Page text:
I am eager to find an answer because I want to make sure my understanding is sound for my own benefit and the benefit of someone whom I'm helping improve their writing at work.

  • To add to this, I wonder if 'money' in this sense follows parallel progression because it's synonymous with 'their money' instead of 'money' as a concept. Similarly, where the connection between the subject of a new clause and the previous one isn't so clear, I wonder if the subject can semantically relate to the whole clause, like a demonstrative (this or that) but less overt. For example, 'He was sweating. The sun was beating down.' Here 'the sun,' though not mentioned previously, follows the parallel structure by referring to 'Him sweating' and the inferred heat.
    – MJ Ada
    Feb 2 at 14:29
  • 1
    I think you should ask this on Linguistics.SE if you want a more scholarly answer.
    – Ben
    Feb 4 at 16:16
  • Good suggestion. I'll ask there.
    – MJ Ada
    Feb 5 at 12:16

1 Answer 1


In the example you cite (about Vanessa), from Vanessas perspective, money could be considered an aspect of her mother (who the author of the paper considers to be the topic of the paragraph) in the same way that her parents and her grandparents are an aspect of her mother.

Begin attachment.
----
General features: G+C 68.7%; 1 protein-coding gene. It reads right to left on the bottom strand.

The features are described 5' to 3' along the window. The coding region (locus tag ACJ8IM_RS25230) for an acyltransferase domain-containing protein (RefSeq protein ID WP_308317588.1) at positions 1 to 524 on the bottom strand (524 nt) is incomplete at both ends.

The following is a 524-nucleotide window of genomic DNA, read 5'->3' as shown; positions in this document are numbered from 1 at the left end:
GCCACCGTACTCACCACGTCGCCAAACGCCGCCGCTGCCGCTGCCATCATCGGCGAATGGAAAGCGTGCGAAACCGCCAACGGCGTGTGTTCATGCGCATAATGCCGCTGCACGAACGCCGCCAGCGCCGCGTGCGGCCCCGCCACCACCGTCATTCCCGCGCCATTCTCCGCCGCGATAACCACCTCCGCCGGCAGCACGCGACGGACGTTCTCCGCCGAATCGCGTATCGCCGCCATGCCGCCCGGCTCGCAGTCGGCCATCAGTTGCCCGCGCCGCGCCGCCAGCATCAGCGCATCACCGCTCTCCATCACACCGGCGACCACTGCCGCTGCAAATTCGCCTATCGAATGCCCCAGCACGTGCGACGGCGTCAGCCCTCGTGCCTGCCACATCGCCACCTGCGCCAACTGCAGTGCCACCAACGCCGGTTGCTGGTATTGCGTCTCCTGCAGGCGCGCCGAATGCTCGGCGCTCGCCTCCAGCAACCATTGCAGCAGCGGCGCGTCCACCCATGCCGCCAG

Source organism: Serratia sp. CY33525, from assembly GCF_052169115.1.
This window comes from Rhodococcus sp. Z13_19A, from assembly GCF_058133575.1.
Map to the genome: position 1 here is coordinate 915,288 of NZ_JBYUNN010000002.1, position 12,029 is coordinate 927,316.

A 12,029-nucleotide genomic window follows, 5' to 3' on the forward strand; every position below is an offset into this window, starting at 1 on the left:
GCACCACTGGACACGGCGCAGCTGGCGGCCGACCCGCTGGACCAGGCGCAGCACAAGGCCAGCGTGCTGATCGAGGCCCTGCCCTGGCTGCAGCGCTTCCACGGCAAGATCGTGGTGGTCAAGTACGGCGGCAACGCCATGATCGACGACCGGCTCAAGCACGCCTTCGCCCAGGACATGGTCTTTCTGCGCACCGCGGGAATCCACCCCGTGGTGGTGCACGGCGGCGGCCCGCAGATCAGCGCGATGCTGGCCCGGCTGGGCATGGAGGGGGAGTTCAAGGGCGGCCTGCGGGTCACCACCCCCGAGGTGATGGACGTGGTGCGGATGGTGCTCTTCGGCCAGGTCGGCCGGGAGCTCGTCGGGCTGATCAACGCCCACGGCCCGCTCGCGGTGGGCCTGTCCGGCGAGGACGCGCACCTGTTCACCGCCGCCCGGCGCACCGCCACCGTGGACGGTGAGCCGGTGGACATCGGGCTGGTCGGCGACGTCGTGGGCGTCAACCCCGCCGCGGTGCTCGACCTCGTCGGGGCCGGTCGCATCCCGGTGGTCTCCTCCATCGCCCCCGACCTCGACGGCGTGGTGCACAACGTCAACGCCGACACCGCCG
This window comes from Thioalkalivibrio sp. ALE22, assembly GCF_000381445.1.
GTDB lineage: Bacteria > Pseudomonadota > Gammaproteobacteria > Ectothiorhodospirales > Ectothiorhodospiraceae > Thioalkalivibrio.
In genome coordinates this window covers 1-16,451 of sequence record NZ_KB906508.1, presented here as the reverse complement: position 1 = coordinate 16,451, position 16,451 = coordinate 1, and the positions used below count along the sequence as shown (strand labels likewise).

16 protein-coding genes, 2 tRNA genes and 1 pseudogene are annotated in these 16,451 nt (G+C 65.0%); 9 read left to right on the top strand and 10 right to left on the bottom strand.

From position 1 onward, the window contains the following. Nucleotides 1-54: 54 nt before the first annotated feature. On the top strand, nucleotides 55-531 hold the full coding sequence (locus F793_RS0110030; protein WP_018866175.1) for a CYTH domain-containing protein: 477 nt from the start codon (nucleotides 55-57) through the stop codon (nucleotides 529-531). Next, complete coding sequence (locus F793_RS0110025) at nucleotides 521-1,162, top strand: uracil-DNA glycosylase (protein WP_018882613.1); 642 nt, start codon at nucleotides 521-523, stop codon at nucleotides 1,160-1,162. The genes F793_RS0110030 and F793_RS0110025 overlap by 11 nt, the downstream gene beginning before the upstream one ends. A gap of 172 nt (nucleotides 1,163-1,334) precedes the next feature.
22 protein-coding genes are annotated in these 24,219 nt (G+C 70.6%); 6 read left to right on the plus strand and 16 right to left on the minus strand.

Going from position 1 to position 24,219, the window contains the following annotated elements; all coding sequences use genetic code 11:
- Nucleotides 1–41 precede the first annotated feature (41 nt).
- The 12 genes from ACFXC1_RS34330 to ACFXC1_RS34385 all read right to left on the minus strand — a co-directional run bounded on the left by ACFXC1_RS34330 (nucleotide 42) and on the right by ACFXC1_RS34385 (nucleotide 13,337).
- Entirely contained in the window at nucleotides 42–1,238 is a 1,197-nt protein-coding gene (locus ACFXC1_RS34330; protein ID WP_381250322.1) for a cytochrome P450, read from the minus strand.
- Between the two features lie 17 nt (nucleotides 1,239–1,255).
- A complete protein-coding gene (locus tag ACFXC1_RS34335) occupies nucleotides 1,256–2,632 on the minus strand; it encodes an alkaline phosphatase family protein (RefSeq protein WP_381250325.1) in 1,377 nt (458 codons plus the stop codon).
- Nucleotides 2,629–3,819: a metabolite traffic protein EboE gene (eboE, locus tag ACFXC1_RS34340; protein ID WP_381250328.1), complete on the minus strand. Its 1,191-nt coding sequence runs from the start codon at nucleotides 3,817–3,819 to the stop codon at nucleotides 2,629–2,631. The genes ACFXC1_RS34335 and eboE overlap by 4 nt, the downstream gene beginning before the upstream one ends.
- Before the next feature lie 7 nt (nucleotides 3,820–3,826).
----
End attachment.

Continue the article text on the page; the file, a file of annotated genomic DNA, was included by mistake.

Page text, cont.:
Personally, I wouldn't analyze that paragraph in the same way. There is no doubt to me that the topic of the paragraph is not Vanessa's mom but that Vanessa's mom did better. The rest of the paragraph describes in which way Vanessa's mom did better, and that money was always tight is part of the argument of whether and how Vanessa's mom did better.

The inconsistency, in my opinion, comes from a faulty analysis of what the topic of the paragraph is. Once you correct that misperception, the inconsistency disappears.

As a side note, I would strongly object to your assessment that fiction novels throw topical progression out the window. On the contrary, topical progression is the basis for the coherence of any kind of writing!

That, of course, does not mean that every paragraph represents a progression from the preceding one. Information is not linear, and forcing it into the linear structure of a written text often entails creating breaks and discontinuities: "And now to something completely different."

  • Interesting! Would you say that these 'topical progression' structures are being oversimplified, then, to help novice writers? The advice they give would be useful for someone who struggles to create coherent paragraphs. Your perspective aligns with other analyses that are rare, such as this one (rilale-uac.org/wp-content/uploads/2020/11/…). I have yet to read it, as it's quite complex, but the idea of 'topic' is broader. Regarding fiction, I agree that progression exists, but not in the same format as this, not on topic sentence level.
    – MJ Ada
    Feb 2 at 12:39
  • @MJAda I don't follow the discussion of topical progression and cannot say who describes it in what way and for what reason. I studied linguistics and as I learned it the topic of a paragraph isn't necessarily a simple noun phrase (such as Vanessa's mom), but often a more complex statement or idea. –– And, again, I disagree with your view on the topical structure of fiction.
    – Ben
    Feb 2 at 13:12
  • That is completely valid. I've always adopted a similar approach.
    – MJ Ada
    Feb 2 at 13:35